Automatic segmentation and centroid detection of skin sensors for lung interventions

Kongkuo Lu, Sheng Xu, Zhong Xue, Stephen T. Wong

Research output: Chapter in Book/Report/Conference proceedingConference contribution


Electromagnetic (EM) tracking has been recognized as a valuable tool for locating the interventional devices in procedures such as lung and liver biopsy or ablation. The advantage of this technology is its real-time connection to the 3D volumetric roadmap, i.e. CT, of a patient's anatomy while the intervention is performed. EM-based guidance requires tracking of the tip of the interventional device, transforming the location of the device onto pre-operative CT images, and superimposing the device in the 3D images to assist physicians to complete the procedure more effectively. A key requirement of this data integration is to find automatically the mapping between EM and CT coordinate systems. Thus, skin fiducial sensors are attached to patients before acquiring the pre-operative CTs. Then, those sensors can be recognized in both CT and EM coordinate systems and used calculate the transformation matrix. In this paper, to enable the EM-based navigation workflow and reduce procedural preparation time, an automatic fiducial detection method is proposed to obtain the centroids of the sensors from the pre-operative CT. The approach has been applied to 13 rabbit datasets derived from an animal study and eight human images from an observation study. The numerical results show that it is a reliable and efficient method for use in EM-guided application.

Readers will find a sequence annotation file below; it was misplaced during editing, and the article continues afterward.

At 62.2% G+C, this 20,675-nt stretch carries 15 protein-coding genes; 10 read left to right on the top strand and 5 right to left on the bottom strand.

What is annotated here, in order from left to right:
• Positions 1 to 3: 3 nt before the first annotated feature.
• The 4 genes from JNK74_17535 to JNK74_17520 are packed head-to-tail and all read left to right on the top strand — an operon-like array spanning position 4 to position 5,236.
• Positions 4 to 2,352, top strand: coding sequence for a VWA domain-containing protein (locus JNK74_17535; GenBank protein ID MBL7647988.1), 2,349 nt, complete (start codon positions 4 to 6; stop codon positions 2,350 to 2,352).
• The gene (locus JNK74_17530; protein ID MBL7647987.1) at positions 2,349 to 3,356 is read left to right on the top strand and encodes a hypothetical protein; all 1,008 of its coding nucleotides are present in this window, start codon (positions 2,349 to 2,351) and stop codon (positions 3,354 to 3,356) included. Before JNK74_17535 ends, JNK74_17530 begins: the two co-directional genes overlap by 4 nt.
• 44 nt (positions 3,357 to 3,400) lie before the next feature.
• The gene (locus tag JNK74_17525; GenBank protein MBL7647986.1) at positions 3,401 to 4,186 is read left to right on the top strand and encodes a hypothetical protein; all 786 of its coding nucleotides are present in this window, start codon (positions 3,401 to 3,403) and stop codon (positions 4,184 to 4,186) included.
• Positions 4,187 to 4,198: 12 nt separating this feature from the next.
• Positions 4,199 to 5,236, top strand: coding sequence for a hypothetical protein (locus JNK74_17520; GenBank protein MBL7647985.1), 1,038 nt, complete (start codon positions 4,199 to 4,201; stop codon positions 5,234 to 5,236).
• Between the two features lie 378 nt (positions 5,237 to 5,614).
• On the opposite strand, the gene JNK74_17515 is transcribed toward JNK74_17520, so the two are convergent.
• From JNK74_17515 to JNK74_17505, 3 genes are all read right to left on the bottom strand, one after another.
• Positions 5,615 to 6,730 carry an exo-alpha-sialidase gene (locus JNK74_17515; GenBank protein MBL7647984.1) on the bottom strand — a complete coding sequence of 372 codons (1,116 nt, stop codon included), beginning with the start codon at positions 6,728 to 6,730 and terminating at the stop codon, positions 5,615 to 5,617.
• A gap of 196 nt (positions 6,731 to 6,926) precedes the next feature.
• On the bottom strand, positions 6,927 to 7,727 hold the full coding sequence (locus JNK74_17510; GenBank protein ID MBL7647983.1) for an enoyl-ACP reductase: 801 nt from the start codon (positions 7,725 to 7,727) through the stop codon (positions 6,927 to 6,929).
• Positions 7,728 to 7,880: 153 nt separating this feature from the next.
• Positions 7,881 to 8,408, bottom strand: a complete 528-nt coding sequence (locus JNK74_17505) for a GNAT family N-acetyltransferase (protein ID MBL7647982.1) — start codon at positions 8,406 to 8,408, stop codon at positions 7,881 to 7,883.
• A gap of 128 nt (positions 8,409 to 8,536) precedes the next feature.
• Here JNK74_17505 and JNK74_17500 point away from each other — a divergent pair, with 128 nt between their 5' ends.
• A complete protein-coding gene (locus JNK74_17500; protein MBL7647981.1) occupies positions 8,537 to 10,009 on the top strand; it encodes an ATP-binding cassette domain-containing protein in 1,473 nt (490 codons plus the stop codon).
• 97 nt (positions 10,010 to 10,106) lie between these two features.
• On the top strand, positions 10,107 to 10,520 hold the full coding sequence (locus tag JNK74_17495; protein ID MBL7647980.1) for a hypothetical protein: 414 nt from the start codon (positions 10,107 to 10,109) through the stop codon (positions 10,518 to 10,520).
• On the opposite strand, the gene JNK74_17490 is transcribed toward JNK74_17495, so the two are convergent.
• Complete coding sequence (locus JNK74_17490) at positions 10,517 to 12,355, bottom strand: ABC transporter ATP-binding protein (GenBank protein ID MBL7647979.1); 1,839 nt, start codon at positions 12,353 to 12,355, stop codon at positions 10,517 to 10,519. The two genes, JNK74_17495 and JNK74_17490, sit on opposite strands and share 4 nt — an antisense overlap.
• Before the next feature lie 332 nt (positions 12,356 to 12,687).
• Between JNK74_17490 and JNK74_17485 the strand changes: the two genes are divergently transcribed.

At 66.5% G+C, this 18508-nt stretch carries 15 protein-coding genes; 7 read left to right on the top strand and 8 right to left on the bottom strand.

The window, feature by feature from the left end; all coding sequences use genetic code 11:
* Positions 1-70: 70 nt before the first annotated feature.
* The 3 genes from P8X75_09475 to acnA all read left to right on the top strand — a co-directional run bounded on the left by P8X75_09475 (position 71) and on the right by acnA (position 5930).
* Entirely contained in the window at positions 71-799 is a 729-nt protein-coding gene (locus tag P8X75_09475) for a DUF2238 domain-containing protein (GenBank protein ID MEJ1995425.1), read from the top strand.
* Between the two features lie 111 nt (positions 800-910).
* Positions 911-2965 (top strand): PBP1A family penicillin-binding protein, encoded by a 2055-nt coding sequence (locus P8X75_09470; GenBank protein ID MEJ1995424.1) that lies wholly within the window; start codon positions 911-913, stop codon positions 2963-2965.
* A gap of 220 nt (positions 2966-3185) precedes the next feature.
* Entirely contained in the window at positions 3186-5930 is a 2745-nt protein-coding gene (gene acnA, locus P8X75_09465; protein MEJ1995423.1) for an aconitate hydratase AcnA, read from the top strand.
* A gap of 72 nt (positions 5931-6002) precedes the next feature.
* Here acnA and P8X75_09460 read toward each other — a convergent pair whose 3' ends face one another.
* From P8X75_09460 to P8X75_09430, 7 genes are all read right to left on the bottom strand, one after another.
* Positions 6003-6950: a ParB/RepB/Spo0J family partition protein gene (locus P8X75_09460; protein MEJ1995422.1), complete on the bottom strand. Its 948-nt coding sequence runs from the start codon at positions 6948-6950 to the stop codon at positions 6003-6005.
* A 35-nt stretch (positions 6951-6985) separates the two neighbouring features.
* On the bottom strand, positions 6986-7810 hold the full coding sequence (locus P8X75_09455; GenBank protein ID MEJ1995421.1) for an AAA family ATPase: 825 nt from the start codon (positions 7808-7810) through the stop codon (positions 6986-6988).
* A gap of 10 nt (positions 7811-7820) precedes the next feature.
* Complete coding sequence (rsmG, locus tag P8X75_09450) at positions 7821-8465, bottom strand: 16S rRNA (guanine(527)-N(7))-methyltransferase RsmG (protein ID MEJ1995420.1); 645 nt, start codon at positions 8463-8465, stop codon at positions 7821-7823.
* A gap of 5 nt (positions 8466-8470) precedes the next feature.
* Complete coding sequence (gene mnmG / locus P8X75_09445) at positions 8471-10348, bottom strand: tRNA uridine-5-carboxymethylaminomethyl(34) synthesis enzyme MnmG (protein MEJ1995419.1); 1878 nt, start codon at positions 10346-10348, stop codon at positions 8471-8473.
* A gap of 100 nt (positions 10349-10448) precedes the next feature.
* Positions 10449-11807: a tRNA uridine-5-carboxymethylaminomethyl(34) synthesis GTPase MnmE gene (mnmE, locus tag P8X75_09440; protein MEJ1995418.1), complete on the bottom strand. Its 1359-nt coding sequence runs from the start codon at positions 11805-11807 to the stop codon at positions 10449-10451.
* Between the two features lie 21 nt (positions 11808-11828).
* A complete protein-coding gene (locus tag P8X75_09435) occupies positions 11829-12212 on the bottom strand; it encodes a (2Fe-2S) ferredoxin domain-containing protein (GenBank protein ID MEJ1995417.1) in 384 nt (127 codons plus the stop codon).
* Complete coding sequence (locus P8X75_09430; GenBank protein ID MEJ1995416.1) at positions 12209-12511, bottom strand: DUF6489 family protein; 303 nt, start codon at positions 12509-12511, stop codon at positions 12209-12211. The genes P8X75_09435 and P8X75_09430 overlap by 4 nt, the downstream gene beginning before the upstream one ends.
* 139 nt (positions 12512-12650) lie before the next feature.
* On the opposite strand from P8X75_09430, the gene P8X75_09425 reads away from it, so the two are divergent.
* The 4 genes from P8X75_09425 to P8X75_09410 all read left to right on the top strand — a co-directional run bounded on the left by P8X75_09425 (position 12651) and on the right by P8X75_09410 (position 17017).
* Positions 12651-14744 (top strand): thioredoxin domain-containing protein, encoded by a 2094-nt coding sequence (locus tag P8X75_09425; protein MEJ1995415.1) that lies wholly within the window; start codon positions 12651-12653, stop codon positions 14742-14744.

Original languageEnglish (US)
Title of host publicationMedical Imaging 2012
Subtitle of host publicationImage-Guided Procedures, Robotic Interventions, and Modeling
StatePublished - May 1 2012
EventMedical Imaging 2012: Image-Guided Procedures, Robotic Interventions, and Modeling - San Diego, CA, United States
Duration: Feb 5 2012Feb 7 2012


OtherMedical Imaging 2012: Image-Guided Procedures, Robotic Interventions, and Modeling
Country/TerritoryUnited States
CitySan Diego, CA


  • 3D CT imaging
  • CAD
  • EM tracking
  • lung cancer
  • percutaneous intervention
  • segmentation

ASJC Scopus subject areas

  • Atomic and Molecular Physics, and Optics
  • Electronic, Optical and Magnetic Materials
  • Biomaterials
  • Radiology Nuclear Medicine and imaging


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